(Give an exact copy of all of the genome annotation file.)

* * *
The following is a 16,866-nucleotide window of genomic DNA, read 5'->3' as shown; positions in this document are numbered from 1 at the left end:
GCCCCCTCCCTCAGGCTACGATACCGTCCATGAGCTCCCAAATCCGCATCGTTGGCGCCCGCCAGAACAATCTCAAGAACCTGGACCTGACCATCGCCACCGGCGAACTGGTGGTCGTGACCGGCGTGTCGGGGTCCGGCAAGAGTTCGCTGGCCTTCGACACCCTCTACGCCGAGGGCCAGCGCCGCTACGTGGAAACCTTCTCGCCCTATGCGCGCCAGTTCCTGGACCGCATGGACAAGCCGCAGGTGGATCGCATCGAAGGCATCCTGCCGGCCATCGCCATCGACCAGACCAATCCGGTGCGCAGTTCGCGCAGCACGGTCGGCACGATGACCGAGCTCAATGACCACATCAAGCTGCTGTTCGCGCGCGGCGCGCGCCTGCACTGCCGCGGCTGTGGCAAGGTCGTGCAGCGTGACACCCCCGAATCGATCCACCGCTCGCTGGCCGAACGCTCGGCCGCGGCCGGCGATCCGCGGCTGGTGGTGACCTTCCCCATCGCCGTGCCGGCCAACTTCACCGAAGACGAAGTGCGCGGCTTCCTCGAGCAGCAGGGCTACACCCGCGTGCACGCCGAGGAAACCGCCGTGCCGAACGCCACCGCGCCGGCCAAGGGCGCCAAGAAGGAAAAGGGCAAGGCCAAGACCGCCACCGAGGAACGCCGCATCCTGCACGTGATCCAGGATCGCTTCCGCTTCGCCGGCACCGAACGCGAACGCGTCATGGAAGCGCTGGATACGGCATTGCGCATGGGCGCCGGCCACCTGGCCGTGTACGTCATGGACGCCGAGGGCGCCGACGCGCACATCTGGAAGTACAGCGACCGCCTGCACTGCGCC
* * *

The following is a 16,866-nucleotide window of genomic DNA, read 5'->3' as shown; positions in this document are numbered from 1 at the left end:
GCCCCCTCCCTCAGGCTACGATACCGTCCATGAGCTCCCAAATCCGCATCGTTGGCGCCCGCCAGAACAATCTCAAGAACCTGGACCTGACCATCGCCACCGGCGAACTGGTGGTCGTGACCGGCGTGTCGGGGTCCGGCAAGAGTTCGCTGGCCTTCGACACCCTCTACGCCGAGGGCCAGCGCCGCTACGTGGAAACCTTCTCGCCCTATGCGCGCCAGTTCCTGGACCGCATGGACAAGCCGCAGGTGGATCGCATCGAAGGCATCCTGCCGGCCATCGCCATCGACCAGACCAATCCGGTGCGCAGTTCGCGCAGCACGGTCGGCACGATGACCGAGCTCAATGACCACATCAAGCTGCTGTTCGCGCGCGGCGCGCGCCTGCACTGCCGCGGCTGTGGCAAGGTCGTGCAGCGTGACACCCCCGAATCGATCCACCGCTCGCTGGCCGAACGCTCGGCCGCGGCCGGCGATCCGCGGCTGGTGGTGACCTTCCCCATCGCCGTGCCGGCCAACTTCACCGAAGACGAAGTGCGCGGCTTCCTCGAGCAGCAGGGCTACACCCGCGTGCACGCCGAGGAAACCGCCGTGCCGAACGCCACCGCGCCGGCCAAGGGCGCCAAGAAGGAAAAGGGCAAGGCCAAGACCGCCACCGAGGAACGCCGCATCCTGCACGTGATCCAGGATCGCTTCCGCTTCGCCGGCACCGAACGCGAACGCGTCATGGAAGCGCTGGATACGGCATTGCGCATGGGCGCCGGCCACCTGGCCGTGTACGTCATGGACGCCGAGGGCGCCGACGCGCACATCTGGAAGTACAGCGACCGCCTGCACTGCGCC